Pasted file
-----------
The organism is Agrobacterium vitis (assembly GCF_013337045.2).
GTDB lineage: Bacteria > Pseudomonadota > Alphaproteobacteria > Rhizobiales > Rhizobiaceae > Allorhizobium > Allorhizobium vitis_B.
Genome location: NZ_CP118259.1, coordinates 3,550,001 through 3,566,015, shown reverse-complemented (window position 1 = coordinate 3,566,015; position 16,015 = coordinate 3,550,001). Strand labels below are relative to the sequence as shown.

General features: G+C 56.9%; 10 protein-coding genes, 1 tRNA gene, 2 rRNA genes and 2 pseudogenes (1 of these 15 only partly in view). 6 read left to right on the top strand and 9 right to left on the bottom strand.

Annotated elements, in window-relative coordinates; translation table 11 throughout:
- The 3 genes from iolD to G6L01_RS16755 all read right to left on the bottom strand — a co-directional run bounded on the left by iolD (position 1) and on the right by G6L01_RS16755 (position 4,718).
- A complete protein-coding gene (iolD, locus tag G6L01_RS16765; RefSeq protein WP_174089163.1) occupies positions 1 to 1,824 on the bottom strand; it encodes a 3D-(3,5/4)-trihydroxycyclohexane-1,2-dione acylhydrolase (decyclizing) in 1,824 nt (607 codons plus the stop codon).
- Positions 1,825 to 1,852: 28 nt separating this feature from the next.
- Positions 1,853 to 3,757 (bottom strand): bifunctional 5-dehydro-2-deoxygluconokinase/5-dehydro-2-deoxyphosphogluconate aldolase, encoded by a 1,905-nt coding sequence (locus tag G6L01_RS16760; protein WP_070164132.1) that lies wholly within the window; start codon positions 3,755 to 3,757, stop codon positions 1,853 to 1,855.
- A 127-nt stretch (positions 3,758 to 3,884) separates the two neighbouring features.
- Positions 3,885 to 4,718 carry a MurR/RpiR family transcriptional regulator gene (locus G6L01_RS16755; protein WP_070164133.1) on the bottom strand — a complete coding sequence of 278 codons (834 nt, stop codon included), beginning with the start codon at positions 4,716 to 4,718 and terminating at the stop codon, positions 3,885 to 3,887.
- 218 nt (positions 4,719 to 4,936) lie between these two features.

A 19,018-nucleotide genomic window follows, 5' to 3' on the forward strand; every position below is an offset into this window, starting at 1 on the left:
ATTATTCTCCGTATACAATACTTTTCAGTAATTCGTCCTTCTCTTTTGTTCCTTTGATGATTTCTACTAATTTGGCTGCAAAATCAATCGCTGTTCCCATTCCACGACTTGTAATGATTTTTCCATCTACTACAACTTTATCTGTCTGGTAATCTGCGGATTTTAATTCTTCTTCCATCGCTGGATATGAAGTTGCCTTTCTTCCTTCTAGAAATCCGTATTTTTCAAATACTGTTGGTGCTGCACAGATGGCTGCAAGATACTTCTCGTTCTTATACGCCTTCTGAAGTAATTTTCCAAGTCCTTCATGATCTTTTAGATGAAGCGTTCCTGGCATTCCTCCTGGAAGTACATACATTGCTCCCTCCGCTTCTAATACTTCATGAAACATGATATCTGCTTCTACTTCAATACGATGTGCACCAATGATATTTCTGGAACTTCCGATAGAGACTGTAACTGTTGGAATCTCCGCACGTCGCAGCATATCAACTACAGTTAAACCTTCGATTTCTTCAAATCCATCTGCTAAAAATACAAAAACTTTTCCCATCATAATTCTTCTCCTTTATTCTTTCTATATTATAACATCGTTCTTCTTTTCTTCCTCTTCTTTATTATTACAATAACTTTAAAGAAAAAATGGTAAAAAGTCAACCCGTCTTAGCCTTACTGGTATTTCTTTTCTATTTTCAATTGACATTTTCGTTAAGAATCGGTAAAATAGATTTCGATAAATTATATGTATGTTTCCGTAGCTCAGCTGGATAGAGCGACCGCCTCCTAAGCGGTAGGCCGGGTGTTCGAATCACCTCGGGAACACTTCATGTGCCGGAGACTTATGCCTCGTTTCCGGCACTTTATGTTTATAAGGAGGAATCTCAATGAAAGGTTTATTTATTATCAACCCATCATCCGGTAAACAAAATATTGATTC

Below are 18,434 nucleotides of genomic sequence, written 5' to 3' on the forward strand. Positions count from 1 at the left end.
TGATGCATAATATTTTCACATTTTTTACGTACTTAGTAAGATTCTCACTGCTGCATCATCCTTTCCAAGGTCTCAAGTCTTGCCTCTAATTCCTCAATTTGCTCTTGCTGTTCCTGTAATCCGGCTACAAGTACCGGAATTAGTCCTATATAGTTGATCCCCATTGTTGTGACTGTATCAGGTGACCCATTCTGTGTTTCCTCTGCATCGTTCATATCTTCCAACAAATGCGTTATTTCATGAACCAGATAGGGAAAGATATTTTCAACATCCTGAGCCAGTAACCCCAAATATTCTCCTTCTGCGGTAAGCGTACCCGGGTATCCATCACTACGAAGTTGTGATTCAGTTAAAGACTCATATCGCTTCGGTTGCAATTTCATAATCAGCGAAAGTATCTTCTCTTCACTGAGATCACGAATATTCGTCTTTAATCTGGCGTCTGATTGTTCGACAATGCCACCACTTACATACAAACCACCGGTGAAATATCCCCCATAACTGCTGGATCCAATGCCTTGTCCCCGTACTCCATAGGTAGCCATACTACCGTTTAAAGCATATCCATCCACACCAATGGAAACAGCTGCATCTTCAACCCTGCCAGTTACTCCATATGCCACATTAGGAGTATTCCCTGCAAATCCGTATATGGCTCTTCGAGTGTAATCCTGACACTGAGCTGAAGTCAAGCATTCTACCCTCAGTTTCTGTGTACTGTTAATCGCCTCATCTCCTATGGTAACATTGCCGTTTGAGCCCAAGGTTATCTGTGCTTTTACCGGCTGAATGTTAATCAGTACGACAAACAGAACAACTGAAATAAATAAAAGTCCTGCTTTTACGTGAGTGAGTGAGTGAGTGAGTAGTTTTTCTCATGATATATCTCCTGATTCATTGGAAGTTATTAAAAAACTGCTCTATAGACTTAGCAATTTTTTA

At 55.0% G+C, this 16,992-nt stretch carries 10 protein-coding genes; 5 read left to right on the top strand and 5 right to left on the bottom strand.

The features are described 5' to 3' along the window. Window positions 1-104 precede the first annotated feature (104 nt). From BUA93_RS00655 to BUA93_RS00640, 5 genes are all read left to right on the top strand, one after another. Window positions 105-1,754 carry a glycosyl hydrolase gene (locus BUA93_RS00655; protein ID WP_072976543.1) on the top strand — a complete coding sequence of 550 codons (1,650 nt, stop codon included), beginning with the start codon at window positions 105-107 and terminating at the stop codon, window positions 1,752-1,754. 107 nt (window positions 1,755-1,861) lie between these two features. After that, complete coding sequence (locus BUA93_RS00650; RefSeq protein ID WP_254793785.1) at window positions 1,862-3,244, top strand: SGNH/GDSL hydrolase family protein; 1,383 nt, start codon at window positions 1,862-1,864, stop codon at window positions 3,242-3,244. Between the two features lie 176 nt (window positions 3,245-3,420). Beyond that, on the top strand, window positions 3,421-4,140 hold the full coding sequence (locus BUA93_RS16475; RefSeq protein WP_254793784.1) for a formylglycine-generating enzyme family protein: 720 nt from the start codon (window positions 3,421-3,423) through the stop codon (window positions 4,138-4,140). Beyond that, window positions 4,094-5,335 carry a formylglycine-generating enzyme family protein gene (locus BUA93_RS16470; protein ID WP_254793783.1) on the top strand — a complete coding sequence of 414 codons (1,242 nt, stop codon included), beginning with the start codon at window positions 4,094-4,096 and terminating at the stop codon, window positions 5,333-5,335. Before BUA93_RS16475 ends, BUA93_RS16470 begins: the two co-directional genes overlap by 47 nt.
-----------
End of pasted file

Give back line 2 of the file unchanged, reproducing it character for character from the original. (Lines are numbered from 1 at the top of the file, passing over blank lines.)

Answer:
GTDB lineage: Bacteria > Pseudomonadota > Alphaproteobacteria > Rhizobiales > Rhizobiaceae > Allorhizobium > Allorhizobium vitis_B.